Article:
May 12, 2011 | David F. Coppedge

Who’s Playing Your Gene Piano?

Is your genetic code a library or a musical instrument?  Scientists have long considered it to be like the former, a genetic code.  Now, however, a new metaphor is emerging: a piano.  Discoveries in epigenetics (beyond-the-gene), processes that determine which genes are played or silenced, are tending toward the new interpretation.
    In Medical Xpress, a headline reads, “Study gives clue as to how notes are played on the genetic piano.”  It features the work of Dr. Kohzoh Mitsuya [U of Texas Health Science Center] who studies genes as if watching a performance: epigenetics “corresponds to a pianist playing a piece of music,” he said.  “Like keys on a piano, DNA is the static blueprint for all the proteins that cells produce,” the article described.  “Epigenetic information provides additional dynamic or flexible instructions as to how, where and when the blueprint will be used.
    His work has only identified one note on the piano so far: DNA methylation, a process that silences genes by having an RNA attach a methyl group to them.  After watching the response of mice deficient in the RNA, he said, “It shows how one note is played on the piano.”  Perhaps, though, the piano is just one instrument of a larger work.  “The symphony has only just come into view,” Dr. Mitsuya said.  “We can hear it, but we need to learn how all the parts are being played.”  His team’s work, published in Science today,1 did not mention pianos or music, but did not discuss evolution, either.

1.  Watanabe, Tomizami, Mitsuya et al, “Role for piRNAs and Noncoding RNA in de Novo DNA Methylation of the Imprinted Mouse Rasgrf1 Locus,” Science, 13 May 2011: Vol. 332 no. 6031 pp. 848-852, DOI: 10.1126/science.1203919.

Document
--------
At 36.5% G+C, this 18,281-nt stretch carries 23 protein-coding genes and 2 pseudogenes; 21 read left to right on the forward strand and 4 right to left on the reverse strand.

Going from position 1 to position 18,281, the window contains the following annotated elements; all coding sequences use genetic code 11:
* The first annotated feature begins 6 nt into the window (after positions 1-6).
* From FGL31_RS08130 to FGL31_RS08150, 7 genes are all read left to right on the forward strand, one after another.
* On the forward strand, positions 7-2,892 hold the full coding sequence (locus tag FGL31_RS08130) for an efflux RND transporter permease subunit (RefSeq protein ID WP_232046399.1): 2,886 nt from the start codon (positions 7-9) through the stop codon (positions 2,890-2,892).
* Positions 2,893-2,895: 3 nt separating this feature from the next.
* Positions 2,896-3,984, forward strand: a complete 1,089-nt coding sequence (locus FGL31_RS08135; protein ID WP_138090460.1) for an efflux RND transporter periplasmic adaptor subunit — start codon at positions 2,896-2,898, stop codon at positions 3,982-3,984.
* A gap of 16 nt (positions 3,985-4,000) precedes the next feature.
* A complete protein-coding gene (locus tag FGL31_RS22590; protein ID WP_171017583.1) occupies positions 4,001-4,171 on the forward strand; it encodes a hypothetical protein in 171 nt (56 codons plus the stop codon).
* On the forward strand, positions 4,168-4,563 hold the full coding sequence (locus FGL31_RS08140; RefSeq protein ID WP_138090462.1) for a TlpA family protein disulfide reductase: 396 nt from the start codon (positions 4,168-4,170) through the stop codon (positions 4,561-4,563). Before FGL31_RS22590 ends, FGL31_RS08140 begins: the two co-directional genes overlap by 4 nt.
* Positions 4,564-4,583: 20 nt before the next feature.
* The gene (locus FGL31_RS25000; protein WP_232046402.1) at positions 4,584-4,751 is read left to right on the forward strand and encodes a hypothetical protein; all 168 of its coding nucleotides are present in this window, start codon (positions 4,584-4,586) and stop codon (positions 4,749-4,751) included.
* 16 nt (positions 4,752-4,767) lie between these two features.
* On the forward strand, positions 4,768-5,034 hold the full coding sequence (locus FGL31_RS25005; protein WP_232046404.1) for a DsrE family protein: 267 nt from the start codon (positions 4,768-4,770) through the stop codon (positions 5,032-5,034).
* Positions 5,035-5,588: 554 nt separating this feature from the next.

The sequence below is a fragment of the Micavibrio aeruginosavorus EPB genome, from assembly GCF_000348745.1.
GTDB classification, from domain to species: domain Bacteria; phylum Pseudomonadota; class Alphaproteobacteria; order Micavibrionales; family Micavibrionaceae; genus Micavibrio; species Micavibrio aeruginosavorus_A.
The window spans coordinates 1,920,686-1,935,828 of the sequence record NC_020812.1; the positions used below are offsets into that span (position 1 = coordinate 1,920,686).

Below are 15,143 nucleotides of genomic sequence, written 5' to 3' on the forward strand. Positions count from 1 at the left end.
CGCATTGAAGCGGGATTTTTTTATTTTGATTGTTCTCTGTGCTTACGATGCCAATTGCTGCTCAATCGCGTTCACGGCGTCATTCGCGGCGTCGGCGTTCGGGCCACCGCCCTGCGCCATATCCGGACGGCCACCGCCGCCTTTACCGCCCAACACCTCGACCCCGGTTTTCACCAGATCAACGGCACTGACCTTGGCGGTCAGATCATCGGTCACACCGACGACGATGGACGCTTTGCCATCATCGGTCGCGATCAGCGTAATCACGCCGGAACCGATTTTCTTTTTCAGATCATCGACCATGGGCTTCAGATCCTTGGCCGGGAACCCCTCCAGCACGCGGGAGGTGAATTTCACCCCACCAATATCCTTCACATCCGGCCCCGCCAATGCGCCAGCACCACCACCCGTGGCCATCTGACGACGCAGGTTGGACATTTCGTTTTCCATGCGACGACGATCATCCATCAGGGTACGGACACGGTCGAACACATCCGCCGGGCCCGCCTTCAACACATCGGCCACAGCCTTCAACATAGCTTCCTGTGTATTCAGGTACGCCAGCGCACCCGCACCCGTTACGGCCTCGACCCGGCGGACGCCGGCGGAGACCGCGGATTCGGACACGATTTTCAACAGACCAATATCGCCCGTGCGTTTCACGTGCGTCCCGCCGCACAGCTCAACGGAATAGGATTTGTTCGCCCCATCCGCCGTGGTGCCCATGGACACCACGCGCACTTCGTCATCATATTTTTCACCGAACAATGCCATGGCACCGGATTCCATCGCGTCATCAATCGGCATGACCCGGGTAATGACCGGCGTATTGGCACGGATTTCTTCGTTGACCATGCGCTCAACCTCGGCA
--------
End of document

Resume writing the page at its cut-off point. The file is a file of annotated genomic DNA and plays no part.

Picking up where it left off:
OK, who’s the pianist?  Who’s the conductor?  Metaphors can be misleading, and should not be pushed too far, but this one causes trouble for Darwin while it fits neatly into intelligent design.  The environment cannot be the musician; it is oblivious to the needs of the organism.  Heredity cannot be the musician; it has no foresight to read or comprehend a collection of processes organized into a work.
    Function (the requirement of an organism to survive and reproduce) is a necessary but not sufficient condition for the origin of the information required to produce function.  Darwinists: don’t give us that line, “If it hadn’t evolved, it wouldn’t be there.”  Science is supposed to seek efficient causes, not just-so stories or appeals to chance based on circular reasoning.  The alternative explanation, intelligent design, is the only explanation with a known cause sufficient to produce functional information: intelligence.
    The article referred to a NOVA special that called epigenetics “The ghost in your genes.”  Just when neuroscience thought they had exercised the ghost in the machine of the brain, another shows up in the genetic code.  Ghosts have a way of coming back to haunt the overconfident.

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Categories: Intelligent Design

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